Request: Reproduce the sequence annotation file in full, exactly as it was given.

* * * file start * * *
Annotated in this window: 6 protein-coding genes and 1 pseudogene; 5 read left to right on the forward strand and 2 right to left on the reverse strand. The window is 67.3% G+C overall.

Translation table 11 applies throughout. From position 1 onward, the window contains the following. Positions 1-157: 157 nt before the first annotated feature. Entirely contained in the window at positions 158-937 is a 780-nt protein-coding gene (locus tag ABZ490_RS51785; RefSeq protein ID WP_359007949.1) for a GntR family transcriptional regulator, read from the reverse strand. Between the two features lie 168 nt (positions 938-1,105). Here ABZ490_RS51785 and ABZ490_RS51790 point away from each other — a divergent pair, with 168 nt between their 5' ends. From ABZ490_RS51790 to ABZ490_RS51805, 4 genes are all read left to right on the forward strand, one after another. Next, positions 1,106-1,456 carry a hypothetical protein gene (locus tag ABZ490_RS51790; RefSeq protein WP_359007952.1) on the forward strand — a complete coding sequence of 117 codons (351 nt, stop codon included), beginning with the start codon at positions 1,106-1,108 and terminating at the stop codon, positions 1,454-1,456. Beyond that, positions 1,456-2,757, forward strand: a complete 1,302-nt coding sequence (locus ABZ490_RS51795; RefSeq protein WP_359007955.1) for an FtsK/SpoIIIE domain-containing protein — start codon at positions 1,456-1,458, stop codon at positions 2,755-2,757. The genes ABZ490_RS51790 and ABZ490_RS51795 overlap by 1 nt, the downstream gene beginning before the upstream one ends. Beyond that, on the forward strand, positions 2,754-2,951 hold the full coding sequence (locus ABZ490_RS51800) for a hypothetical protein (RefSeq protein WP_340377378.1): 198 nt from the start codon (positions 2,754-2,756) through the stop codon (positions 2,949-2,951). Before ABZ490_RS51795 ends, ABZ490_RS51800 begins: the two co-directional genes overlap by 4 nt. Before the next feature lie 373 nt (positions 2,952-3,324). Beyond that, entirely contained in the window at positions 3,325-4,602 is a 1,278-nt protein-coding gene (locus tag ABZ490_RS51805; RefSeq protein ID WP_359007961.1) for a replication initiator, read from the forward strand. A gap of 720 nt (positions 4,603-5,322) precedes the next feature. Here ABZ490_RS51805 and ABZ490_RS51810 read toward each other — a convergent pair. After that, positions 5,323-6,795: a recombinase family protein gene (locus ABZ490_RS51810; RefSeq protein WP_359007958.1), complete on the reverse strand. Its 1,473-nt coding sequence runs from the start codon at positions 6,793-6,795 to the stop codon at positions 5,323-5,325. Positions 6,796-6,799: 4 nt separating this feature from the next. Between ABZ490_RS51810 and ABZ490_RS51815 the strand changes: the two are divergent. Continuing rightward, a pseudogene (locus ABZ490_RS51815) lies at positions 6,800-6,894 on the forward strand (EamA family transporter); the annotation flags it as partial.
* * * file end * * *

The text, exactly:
Annotated in this window: 6 protein-coding genes and 1 pseudogene; 5 read left to right on the forward strand and 2 right to left on the reverse strand. The window is 67.3% G+C overall.

Translation table 11 applies throughout. From position 1 onward, the window contains the following. Positions 1-157: 157 nt before the first annotated feature. Entirely contained in the window at positions 158-937 is a 780-nt protein-coding gene (locus tag ABZ490_RS51785; RefSeq protein ID WP_359007949.1) for a GntR family transcriptional regulator, read from the reverse strand. Between the two features lie 168 nt (positions 938-1,105). Here ABZ490_RS51785 and ABZ490_RS51790 point away from each other — a divergent pair, with 168 nt between their 5' ends. From ABZ490_RS51790 to ABZ490_RS51805, 4 genes are all read left to right on the forward strand, one after another. Next, positions 1,106-1,456 carry a hypothetical protein gene (locus tag ABZ490_RS51790; RefSeq protein WP_359007952.1) on the forward strand — a complete coding sequence of 117 codons (351 nt, stop codon included), beginning with the start codon at positions 1,106-1,108 and terminating at the stop codon, positions 1,454-1,456. Beyond that, positions 1,456-2,757, forward strand: a complete 1,302-nt coding sequence (locus ABZ490_RS51795; RefSeq protein WP_359007955.1) for an FtsK/SpoIIIE domain-containing protein — start codon at positions 1,456-1,458, stop codon at positions 2,755-2,757. The genes ABZ490_RS51790 and ABZ490_RS51795 overlap by 1 nt, the downstream gene beginning before the upstream one ends. Beyond that, on the forward strand, positions 2,754-2,951 hold the full coding sequence (locus ABZ490_RS51800) for a hypothetical protein (RefSeq protein WP_340377378.1): 198 nt from the start codon (positions 2,754-2,756) through the stop codon (positions 2,949-2,951). Before ABZ490_RS51795 ends, ABZ490_RS51800 begins: the two co-directional genes overlap by 4 nt. Before the next feature lie 373 nt (positions 2,952-3,324). Beyond that, entirely contained in the window at positions 3,325-4,602 is a 1,278-nt protein-coding gene (locus tag ABZ490_RS51805; RefSeq protein ID WP_359007961.1) for a replication initiator, read from the forward strand. A gap of 720 nt (positions 4,603-5,322) precedes the next feature. Here ABZ490_RS51805 and ABZ490_RS51810 read toward each other — a convergent pair. After that, positions 5,323-6,795: a recombinase family protein gene (locus ABZ490_RS51810; RefSeq protein WP_359007958.1), complete on the reverse strand. Its 1,473-nt coding sequence runs from the start codon at positions 6,793-6,795 to the stop codon at positions 5,323-5,325. Positions 6,796-6,799: 4 nt separating this feature from the next. Between ABZ490_RS51810 and ABZ490_RS51815 the strand changes: the two are divergent. Continuing rightward, a pseudogene (locus ABZ490_RS51815) lies at positions 6,800-6,894 on the forward strand (EamA family transporter); the annotation flags it as partial.